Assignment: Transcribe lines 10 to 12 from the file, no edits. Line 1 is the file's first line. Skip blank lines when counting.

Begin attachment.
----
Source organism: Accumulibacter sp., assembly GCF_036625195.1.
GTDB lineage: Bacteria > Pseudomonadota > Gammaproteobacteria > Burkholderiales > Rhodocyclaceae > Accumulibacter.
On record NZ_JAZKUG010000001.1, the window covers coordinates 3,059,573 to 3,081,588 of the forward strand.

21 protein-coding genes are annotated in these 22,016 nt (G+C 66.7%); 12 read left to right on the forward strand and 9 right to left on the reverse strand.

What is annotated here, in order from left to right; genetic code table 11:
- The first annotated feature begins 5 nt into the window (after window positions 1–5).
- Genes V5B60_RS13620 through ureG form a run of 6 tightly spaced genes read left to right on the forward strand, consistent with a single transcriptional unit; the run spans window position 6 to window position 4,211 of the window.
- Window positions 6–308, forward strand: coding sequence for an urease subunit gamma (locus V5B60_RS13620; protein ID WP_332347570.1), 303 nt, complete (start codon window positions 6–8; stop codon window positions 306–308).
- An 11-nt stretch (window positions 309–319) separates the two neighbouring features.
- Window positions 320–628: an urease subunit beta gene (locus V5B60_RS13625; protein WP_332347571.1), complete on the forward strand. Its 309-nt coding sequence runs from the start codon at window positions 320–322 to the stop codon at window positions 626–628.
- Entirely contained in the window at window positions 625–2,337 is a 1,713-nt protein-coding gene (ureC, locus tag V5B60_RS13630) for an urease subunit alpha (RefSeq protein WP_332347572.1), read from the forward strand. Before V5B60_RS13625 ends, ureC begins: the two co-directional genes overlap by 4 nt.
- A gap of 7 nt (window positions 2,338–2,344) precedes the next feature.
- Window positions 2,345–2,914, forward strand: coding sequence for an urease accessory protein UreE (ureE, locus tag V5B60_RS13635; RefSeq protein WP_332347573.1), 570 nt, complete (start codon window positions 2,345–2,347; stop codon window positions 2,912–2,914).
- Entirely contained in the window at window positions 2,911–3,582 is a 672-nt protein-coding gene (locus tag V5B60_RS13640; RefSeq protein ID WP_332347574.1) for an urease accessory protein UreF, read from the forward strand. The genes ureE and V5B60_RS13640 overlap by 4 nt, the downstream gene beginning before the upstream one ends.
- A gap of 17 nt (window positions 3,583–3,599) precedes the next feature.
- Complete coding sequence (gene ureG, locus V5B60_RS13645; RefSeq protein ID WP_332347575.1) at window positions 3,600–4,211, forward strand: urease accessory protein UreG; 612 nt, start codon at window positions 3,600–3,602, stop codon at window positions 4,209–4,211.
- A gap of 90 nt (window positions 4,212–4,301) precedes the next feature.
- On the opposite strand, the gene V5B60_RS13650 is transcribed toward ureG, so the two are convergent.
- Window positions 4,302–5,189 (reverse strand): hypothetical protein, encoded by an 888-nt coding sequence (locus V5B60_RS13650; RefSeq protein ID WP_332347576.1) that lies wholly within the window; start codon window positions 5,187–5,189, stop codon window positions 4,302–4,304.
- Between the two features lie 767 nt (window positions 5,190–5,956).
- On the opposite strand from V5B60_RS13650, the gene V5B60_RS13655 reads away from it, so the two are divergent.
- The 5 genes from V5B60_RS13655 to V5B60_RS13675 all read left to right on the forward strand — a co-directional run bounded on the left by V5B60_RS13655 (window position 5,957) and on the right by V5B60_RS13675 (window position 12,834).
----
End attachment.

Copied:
- Window positions 320–628: an urease subunit beta gene (locus V5B60_RS13625; protein WP_332347571.1), complete on the forward strand. Its 309-nt coding sequence runs from the start codon at window positions 320–322 to the stop codon at window positions 626–628.
- Entirely contained in the window at window positions 625–2,337 is a 1,713-nt protein-coding gene (ureC, locus tag V5B60_RS13630) for an urease subunit alpha (RefSeq protein WP_332347572.1), read from the forward strand. Before V5B60_RS13625 ends, ureC begins: the two co-directional genes overlap by 4 nt.
- A gap of 7 nt (window positions 2,338–2,344) precedes the next feature.